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A report in Adweek notes that "Google has presented a new option to show different ads in response to searches made from iPhones" in meetings with ad agencies. Although the company would not confirm the plans publicly, it did report that such plans have been "under consideration."
While systems to incorporate advertising support within iPhone apps are already common and ad networks targeting the iPhone's browser, including JumpTap and AdMob, already exist, Google's entry into the iPhone market is significant.
Google maintains a dominant lock on Internet advertising that even Microsoft has been stymied to challenge. It also reflects Google's view of the significance of the iPhone market, in much the same way as Microsoft's interest in partnering with Apple to provide Exchange Server support on the iPhone does. Both Google and Microsoft own their own competing mobile platforms.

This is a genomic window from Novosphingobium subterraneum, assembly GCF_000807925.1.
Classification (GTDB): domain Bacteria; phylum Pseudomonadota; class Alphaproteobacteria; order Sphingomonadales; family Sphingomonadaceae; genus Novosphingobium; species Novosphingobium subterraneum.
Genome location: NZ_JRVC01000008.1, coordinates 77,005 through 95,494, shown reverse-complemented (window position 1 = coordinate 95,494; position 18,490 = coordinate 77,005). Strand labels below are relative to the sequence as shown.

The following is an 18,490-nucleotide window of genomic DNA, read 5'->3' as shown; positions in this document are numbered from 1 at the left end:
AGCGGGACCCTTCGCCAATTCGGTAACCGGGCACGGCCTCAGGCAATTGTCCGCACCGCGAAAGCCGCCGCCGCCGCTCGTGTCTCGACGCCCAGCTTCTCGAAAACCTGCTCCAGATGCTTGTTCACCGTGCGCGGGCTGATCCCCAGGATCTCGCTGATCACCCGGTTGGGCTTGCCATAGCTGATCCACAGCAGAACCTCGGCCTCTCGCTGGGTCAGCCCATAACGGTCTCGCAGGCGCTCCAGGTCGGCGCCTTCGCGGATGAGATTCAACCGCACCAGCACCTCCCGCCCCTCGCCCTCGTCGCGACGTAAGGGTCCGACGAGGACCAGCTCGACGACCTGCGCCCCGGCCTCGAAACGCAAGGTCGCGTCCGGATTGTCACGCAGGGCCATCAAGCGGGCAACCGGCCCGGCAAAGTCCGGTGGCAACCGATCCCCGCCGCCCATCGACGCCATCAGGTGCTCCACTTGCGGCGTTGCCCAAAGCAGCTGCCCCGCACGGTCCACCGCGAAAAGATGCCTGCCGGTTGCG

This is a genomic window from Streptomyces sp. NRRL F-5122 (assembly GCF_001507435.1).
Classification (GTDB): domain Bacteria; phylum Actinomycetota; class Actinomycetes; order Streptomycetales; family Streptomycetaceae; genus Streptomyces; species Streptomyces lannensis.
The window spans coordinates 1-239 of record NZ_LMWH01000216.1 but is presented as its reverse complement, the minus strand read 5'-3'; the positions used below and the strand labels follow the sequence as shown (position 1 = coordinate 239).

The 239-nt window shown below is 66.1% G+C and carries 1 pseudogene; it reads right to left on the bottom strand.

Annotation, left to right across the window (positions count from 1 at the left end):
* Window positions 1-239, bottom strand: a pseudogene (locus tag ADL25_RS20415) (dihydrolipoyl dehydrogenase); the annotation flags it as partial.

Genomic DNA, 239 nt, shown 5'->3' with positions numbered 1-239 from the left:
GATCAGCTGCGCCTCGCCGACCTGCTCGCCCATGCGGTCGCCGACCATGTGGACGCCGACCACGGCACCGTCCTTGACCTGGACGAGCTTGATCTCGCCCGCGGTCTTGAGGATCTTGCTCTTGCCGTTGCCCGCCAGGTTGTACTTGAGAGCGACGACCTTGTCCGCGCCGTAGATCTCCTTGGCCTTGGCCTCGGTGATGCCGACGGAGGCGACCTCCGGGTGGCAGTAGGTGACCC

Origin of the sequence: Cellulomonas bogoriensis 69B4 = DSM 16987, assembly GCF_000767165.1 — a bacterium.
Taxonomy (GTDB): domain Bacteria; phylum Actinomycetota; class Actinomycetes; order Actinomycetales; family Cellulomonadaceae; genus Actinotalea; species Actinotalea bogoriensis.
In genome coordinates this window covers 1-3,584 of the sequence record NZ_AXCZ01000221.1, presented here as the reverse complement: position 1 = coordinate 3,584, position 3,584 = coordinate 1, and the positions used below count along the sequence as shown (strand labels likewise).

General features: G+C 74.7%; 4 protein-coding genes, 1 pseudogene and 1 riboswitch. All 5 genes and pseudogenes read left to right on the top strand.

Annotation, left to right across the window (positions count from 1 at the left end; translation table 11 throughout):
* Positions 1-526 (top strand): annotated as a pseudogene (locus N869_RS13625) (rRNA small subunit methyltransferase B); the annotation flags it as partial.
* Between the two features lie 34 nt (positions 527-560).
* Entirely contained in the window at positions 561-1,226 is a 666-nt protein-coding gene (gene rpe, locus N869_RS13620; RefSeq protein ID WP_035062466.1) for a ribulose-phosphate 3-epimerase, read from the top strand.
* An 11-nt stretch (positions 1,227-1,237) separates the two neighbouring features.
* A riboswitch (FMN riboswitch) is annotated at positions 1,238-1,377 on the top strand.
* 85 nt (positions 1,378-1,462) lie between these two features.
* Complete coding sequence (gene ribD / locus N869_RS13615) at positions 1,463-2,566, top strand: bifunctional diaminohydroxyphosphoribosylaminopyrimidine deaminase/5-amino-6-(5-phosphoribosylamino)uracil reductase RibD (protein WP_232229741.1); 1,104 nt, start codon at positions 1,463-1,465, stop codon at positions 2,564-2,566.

The iPhone is unique in that it presents a standard desktop web experience as opposed to a mobile centric view by default. Many mobile phones present a simplified version of web pages using technologies such as WAP or Japan's imode mobile web.
Google hopes to offer advertisers the ability to target the roughly ten million iPhones in use with ads that present mobile users with options to access customized options, including direct links to phone support or iPhone-optimized web apps.
Adweek cited a report in the New York Times from January that named the iPhone the top source of Google's web traffic.